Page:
An Educator’s Dream
“Yes! I would be happy to,” I said in response to Mitzi’s request for a donation to the school’s mission trip.
“Really?” She seemed surprised at my quick response.
“Of course! It is my pleasure to help you go on this mission trip.” As a former missionary who served 12 years in the mission field, it is indeed my pleasure to see my students excited about participating in a mission trip—even if they are a high school senior and it’s their fourth trip.
As an educator, not only do I teach in my subject area, but I also desire for my students to experience God in every way possible on an Adventist academy campus—especially through mission trips. The benefits of being part of a mission trip are numerous for students. There are things we teach in the classroom that are reflected in service through mission work: empathy, teamwork, life choices and spiritual growth.
Throughout the New Testament, we read that Jesus had compassion for the people He met daily. For a student who is stressed by homework and daily life in a first-world country, compassion may not be a frequent occurrence. But send that same student on a mission trip, whether national or international, and they see the struggles of people who just need the basics: food, water, shelter. Morgan Wolzen, a 2020 graduate of Ozark Adventist Academy (OAA), says, “Mission trips opened my eyes to what exists beyond my ‘Adventist bubble.’”
Educators include group work in their classroom to facilitate working as part of a team. Mission trips do the same. Whether coordinating a Vacation Bible School, evangelistic series or building project, the team members have to work together to accomplish their goal. Derek Timms, current Religion teacher at OAA and 2005 graduate, participated in building a church in Mexico. Since his team was mainly OAA students, they already knew how to work together, and they were able to have church in the church they built the last Sabbath of the trip. Timms says, “We got to see what ‘Be Strong in the Lord’ meant to the faces of the people of Cleneguillas, Nuevo Leon.”
High school is a time where students often discover their career choice. Mission trips can alter this choice or define it. After graduating from OAA, Timms went on to serve as a student missionary in Norway and Ethiopia. Upon returning to college, he told his academic advisor “to sign me up for whatever it’s called that helps people learn more about the Bible.” Those experiences as a student missionary led Timms to choose a career as a Bible teacher. Jake Krein, a 2016 graduate of OAA, had a similar experience. While on school mission trips, he faced new places, new faces and new challenges, which drew him to education. Krein is now the science teacher at OAA. While not everyone will choose education after being on a mission trip, it often creates a “heart for service,” as Krein said. And that's what we desire in our students.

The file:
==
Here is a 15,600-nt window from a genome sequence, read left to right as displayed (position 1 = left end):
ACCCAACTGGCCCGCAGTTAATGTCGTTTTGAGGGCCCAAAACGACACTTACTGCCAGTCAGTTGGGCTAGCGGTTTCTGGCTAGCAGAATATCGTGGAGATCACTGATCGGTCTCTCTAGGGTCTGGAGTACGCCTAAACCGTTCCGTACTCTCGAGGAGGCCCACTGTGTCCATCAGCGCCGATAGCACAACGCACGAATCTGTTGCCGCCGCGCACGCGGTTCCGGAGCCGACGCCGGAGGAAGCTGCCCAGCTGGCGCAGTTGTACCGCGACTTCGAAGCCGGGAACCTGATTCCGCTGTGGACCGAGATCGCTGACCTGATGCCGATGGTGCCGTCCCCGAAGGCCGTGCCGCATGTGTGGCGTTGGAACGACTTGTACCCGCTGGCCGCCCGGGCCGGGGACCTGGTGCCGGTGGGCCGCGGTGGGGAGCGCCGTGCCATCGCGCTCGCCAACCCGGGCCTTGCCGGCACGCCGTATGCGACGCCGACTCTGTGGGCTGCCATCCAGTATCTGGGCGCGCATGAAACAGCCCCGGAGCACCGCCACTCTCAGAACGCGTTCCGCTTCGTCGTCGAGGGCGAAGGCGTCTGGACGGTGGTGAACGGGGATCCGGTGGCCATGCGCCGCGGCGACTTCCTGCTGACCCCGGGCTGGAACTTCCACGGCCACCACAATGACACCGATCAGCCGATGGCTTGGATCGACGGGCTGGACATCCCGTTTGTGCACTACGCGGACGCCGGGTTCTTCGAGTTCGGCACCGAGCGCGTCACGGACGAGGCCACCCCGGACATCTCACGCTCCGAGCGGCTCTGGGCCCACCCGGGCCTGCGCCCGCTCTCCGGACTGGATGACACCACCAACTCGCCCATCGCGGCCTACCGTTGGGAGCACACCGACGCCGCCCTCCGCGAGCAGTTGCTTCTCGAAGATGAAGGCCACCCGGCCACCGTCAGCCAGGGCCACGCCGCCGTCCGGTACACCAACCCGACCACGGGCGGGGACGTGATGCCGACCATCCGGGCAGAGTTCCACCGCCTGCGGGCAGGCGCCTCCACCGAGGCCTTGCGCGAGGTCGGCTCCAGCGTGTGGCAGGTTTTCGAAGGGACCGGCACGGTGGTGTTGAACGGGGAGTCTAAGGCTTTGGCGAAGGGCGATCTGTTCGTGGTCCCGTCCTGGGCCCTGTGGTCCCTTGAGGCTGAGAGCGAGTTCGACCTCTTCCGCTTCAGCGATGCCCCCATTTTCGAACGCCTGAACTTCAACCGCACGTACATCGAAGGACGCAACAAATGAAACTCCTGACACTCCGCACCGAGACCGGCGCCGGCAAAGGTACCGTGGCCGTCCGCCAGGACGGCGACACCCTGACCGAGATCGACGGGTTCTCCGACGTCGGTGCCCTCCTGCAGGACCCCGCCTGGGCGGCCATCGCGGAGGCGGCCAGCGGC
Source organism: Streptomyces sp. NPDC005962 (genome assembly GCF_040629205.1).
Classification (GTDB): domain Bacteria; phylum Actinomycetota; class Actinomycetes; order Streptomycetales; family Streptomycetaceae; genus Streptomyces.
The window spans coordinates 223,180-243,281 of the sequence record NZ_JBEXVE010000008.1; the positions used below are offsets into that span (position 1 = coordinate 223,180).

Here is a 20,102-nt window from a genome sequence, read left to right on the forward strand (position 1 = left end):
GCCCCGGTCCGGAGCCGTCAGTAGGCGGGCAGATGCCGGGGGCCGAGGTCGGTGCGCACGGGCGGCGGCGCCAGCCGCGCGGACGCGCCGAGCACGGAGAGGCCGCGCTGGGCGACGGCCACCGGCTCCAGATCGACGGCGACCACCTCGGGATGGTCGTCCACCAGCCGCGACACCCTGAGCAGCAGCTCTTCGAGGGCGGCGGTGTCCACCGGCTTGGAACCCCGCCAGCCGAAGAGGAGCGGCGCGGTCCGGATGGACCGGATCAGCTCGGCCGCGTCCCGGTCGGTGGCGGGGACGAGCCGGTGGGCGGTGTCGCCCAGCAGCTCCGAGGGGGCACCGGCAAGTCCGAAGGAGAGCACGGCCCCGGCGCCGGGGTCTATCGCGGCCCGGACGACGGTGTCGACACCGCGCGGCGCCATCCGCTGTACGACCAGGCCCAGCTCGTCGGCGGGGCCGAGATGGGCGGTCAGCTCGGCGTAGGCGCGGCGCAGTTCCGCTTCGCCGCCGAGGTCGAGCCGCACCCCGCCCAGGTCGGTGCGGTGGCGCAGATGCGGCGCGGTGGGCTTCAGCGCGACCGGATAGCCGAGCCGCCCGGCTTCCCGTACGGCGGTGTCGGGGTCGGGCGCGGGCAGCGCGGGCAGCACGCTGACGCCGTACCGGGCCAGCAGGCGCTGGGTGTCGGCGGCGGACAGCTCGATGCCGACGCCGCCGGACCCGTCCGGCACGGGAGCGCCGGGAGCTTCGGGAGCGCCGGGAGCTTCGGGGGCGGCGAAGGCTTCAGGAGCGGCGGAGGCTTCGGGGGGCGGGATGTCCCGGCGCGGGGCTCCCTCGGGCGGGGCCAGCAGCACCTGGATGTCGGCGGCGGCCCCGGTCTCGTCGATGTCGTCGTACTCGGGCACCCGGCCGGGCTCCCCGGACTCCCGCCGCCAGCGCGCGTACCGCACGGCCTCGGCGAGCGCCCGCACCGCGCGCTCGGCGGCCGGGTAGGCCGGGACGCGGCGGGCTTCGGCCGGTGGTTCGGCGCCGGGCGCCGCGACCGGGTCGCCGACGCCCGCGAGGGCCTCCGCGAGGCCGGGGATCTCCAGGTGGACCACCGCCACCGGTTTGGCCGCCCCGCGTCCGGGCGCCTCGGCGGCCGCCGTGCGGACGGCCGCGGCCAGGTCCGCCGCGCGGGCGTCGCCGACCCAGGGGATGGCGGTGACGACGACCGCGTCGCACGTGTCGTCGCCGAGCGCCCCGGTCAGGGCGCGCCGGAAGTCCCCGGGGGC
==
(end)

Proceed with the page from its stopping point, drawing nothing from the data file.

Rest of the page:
The Adventist academy experience is education and spiritual growth. As teachers, we desire for our students to have the opportunity to grow spiritually while on our campus. While this is a different experience for each student, academies do provide opportunities for a personal relationship with God to develop. One of these opportunities is through mission trips.
Wolzen felt that her spiritual life was on a higher level when she returned home from a mission trip. “When I am serving and doing what I can for others is when I feel most connected to Jesus,” she says.
Each student has their own experience. Timms felt that he didn’t change spiritually from the mission trip, but “it changed everything else in my life, and those influences changed my spiritual life.”
Spiritual growth often happens when a student returns from the mission trip. This is why Adventist academies have worship services, Bible classes, community service, small group studies and encourage personal devotional time. It is important to have these in place to help a student maintain that spiritual high from a mission trip.
Krein believes that he grew spiritually because of personal reflection. He says, “It’s a hard thing to get in front of people and deliver a message. Naturally, a person might not think themself to be ‘worthy’ or ‘good enough.’” After these mission trips, Krein often found himself experiencing internal scrutiny, as he put it. “I asked myself hard questions about my spiritual life, and didn’t always like the answers. In the end, those honest and ugly answers really helped me grow.”
Mission trips and education go hand-in-hand. After all, it is why we teachers teach—we desire to see our students succeed in all aspects of their journey on this earth.
By Markie Bazzy, Ozark Adventist Academy English and Drama Teacher